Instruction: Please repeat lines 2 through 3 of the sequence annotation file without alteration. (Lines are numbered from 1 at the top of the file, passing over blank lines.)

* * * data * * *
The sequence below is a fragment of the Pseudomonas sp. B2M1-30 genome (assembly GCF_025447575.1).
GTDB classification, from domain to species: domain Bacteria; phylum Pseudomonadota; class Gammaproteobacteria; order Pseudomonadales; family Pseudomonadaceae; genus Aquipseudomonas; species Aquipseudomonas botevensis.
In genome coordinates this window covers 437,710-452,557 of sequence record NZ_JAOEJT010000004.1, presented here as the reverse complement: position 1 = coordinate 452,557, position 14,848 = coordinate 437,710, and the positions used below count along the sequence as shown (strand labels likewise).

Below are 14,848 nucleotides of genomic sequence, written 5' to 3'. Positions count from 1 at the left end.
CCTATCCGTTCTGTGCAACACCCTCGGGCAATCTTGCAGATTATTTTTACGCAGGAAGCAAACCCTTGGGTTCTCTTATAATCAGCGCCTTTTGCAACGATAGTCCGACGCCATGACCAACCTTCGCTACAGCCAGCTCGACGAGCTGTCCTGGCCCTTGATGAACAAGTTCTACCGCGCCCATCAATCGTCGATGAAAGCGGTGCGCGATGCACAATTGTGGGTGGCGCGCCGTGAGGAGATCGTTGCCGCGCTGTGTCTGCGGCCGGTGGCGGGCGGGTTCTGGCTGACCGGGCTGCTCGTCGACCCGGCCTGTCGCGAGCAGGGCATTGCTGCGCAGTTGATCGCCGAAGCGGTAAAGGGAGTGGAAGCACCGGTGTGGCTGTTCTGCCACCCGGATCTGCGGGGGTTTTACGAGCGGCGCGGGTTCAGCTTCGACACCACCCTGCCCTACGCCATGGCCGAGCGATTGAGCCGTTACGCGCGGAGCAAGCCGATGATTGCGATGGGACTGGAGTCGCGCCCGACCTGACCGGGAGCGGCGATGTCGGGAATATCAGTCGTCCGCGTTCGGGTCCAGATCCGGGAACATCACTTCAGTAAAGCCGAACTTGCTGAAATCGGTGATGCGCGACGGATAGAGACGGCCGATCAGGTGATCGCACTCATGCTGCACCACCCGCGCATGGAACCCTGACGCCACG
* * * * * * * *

GTDB classification, from domain to species: domain Bacteria; phylum Pseudomonadota; class Gammaproteobacteria; order Pseudomonadales; family Pseudomonadaceae; genus Aquipseudomonas; species Aquipseudomonas botevensis.
In genome coordinates this window covers 437,710-452,557 of sequence record NZ_JAOEJT010000004.1, presented here as the reverse complement: position 1 = coordinate 452,557, position 14,848 = coordinate 437,710, and the positions used below count along the sequence as shown (strand labels likewise).